There’s a pattern in American analysis of and diplomacy toward Iran in which analysts project their own wishes and desires upon so-called reformers.
Take former President Mohammad Khatami, for example. In 1997, Iranians chose him over Ali Akbar Nateq-Nouri, the parliamentary speaker and establishment favorite. Khatami’s rhetoric won the imagination when he spoke of a “dialogue of civilizations.” Was he a reformer? Analysts projected upon him a benevolence borne of his gentle demeanor and softer rhetoric. His rhetoric, however, did not necessarily coincide with his actions.
As a former minister of culture and Islamic guidance, he had censored more than 600 books. He had also reportedly approved death sentences carried out in 1988 when Iranian authorities massacred thousands of political prisoners in Iran’s prisons (a record the Ploughshares-funded “echo chamber” might say was really a credit to his desire to relieve prison overcrowding). Yet his rhetoric shaped Western perception, the only substantive outcome of his civilizational dialogue and promises of social reform were to sidetrack any Clinton administration plans to retaliate for Iranian involvement in the 1996 Khobar Towers attack. Hope trumped reality.
The same wishful thinking also applies to Hassan Rouhani, who many analysts and journalists depicted as a moderate or reformer both before and after the May 2017 presidential race. Iranians, however, have long known Rouhani as the regime’s “Mr. Fix-it.” Throughout his career, he has held a number of key posts, each entrusted to him because of his relationship first to revolutionary leader Ayatollah Khomeini and then to current Supreme Leader Ali Khamenei. Between 1988 and 2005, for example, he served as secretary of the Supreme National Security Council (SNSC), a position from which he coordinated Iran’s security apparatus at a time when Iran undertook a covert nuclear weapons program and a campaign of assassinations and terror which reached from Berlin to Buenos Aires. During his 2013 presidential campaign, he even bragged about his fealty to the ideology of revolutionary leader Ayatollah Khomeini, saying that he was the first one to call Khomeini ‘Imam,’ in the messianic sense.
In 2013, Steven Ditto—a talented linguist and perhaps the best Persian language analyst out there—published “Reading Rouhani.” While the report, by virtue of its publication date, does not include Rouhani’s first term as president, the broader overview of Rouhani’s record is clear:
- INTERNATIONAL LAW: Over the past thirty years, Rouhani has expressed support for the 1979 U.S. embassy takeover; Ayatollah Ruhollah Khomeini’s 1989 fatwa against Salman Rushdie; and extrajudicial, transnational violence—declaring in 1987 that Iranian forces have the capacity to “destroy American economic interests around the world.”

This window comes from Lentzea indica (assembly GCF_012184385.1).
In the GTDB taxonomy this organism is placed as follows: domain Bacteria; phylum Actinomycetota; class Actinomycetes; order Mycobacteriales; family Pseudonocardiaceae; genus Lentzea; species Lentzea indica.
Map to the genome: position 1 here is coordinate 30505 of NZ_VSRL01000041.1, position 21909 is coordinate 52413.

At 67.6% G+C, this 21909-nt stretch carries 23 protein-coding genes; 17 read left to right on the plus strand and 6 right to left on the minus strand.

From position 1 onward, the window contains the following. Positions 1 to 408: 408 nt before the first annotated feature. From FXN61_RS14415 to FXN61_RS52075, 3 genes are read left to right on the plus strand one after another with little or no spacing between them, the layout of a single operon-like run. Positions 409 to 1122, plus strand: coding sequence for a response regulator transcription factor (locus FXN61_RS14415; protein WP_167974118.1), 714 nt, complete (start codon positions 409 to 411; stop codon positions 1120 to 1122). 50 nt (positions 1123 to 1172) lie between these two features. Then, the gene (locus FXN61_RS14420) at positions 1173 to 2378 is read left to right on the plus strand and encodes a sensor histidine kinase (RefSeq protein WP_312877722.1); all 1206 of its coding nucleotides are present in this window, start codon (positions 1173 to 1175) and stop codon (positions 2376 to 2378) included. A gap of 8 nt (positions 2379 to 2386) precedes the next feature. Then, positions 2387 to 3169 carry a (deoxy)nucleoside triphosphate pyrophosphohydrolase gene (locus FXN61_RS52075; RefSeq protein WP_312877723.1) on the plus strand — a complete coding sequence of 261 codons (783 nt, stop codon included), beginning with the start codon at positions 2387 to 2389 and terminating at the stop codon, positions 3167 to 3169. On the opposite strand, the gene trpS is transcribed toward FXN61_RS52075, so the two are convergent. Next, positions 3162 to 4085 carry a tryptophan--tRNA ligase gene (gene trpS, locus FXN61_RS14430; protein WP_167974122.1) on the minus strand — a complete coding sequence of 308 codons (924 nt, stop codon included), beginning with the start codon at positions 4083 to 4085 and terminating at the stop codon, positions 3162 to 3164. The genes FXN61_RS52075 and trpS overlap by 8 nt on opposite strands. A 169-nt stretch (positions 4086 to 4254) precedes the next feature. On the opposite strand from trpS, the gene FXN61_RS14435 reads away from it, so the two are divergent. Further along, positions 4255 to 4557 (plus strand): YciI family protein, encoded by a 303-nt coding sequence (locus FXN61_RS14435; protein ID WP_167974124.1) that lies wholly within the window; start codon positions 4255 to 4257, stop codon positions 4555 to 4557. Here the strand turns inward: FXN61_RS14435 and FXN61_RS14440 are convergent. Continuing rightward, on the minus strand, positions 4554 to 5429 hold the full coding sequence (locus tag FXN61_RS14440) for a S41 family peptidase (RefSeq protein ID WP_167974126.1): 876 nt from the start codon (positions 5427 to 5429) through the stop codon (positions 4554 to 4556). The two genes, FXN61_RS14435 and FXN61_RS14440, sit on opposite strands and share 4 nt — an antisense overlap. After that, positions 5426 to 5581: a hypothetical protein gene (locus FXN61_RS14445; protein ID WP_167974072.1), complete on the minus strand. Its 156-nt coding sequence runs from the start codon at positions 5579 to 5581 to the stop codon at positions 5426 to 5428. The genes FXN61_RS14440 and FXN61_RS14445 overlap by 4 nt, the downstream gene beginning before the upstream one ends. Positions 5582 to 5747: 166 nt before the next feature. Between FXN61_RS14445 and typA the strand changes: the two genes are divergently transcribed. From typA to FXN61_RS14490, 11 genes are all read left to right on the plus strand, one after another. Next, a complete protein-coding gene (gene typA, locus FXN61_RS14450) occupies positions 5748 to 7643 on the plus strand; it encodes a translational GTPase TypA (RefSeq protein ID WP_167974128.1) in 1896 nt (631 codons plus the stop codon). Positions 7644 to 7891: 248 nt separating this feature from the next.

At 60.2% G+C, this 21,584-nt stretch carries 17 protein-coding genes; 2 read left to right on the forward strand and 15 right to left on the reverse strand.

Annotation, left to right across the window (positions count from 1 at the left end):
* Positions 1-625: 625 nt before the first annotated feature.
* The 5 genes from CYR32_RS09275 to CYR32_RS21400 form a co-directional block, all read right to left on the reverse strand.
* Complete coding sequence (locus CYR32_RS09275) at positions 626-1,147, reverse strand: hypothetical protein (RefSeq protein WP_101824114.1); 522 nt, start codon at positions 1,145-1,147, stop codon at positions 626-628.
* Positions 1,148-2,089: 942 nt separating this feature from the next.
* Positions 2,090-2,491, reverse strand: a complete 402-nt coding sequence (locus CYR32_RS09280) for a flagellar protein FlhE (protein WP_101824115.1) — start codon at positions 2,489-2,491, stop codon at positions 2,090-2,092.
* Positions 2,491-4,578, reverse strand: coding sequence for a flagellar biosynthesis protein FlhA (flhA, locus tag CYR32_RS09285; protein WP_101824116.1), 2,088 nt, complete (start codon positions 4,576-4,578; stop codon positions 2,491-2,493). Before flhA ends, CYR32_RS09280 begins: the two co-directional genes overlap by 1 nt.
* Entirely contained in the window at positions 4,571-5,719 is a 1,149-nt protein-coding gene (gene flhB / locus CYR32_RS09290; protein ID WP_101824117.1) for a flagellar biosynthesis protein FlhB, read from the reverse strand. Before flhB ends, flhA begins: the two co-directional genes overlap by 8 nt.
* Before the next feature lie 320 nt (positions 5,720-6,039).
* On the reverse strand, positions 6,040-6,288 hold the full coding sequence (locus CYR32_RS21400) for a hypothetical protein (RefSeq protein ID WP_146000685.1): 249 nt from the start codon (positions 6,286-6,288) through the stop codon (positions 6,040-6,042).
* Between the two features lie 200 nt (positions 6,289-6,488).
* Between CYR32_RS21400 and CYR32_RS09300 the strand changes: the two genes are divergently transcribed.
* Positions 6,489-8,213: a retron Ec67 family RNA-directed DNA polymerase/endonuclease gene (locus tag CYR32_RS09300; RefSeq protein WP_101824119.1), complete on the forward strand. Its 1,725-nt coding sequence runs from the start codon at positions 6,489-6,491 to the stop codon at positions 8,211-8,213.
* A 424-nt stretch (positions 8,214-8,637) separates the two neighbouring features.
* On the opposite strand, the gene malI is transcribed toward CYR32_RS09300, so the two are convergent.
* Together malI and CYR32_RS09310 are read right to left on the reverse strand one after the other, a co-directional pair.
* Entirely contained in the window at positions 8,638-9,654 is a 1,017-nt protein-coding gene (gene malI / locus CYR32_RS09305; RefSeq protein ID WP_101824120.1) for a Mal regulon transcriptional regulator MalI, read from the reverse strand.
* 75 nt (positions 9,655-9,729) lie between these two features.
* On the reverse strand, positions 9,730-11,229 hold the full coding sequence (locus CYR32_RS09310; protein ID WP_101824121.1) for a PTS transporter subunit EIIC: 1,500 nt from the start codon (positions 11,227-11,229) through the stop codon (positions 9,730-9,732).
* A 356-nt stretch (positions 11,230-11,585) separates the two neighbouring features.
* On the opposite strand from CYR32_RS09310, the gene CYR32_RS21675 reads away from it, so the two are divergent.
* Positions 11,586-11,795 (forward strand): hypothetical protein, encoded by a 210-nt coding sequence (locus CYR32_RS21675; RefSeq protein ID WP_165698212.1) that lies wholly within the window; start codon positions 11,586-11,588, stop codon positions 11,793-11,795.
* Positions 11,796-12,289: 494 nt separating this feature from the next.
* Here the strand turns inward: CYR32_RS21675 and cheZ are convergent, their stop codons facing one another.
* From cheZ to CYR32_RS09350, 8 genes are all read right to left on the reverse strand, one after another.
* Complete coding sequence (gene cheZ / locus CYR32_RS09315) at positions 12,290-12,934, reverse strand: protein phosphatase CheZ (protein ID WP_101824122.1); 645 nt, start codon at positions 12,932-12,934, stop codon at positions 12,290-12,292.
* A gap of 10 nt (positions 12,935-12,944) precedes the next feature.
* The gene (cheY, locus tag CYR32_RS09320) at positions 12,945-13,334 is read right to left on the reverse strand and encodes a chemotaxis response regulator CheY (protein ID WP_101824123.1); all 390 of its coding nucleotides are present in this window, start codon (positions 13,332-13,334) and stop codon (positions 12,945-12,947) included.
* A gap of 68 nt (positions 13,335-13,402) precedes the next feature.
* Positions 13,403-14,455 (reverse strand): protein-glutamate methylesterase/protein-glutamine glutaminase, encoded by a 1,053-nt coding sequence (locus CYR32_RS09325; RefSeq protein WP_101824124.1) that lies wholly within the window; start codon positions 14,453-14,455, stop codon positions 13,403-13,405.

- CIVIL LIBERTIES: Contrary to his rhetoric on the 2013 campaign trail, Rouhani’s military and intelligence background has implicated him in the suppression of Iranian civil liberties. In the 1990s, as secretary of the SNSC, Rouhani directed the quelling of peaceful protests, the closure of newspapers, and bans on satellite dishes and open media.
- AMERICA AND ISRAEL: Following the September 11 attacks, Rouhani blamed the “wrongs and mistakes of American policies” and claimed that flight 93, which crashed in Pennsylvania, had been “shot down by the U.S. Air Force.” Concurrently, he explicitly endorsed suicide bombings against Israeli civilians, and later termed the 2006 “Thirty-three-Day War” between Hezbollah and Israel the “beginning of the next Muslim conquests, and subsequent failures of America and Israel.”
- WEAPONS OF MASS DESTRUCTION: In the mid-1980s, as a military commander and nascent diplomat, Rouhani implicitly endorsed the development and use of chemical weapons, a claim he has denied in recent years. He has likewise praised the role of nuclear technology in “ending World War II” and predicted that “double standards” in the West’s treatment of Israel will prompt an “arms race,” making “nonproliferation in the Middle East complex and difficult in the future.” Moreover, a founding member of Rouhani’s own political party, and a close intellectual and religious mentor, endorsed the theological permissibility of nuclear weapons.
Perhaps supporters of Rouhani can say he is a different man today. When I debated The Iran Project’s Thomas Pickering at the Philadelphia World Affairs Council shortly before the Joint Comprehensive Plan of Action was signed, that is exactly what he argued. Those who wish to see in Rouhani a pragmatic leader can even say his acquiescence to the Iran deal demonstrates what a great deal it was. This, however, is wishful thinking.
The desire to lift sanctions isn’t explanation enough; after all, Rouhani was charged with repairing a poor economy before but was always careful not to betray the Islamic Republic’s fundamental principles. Rather, when the broad record of Rouhani’s record is examined, there is much to worry about. Alas, in the partisan cheerleading for the Iran deal, knowledge of that record became secondary.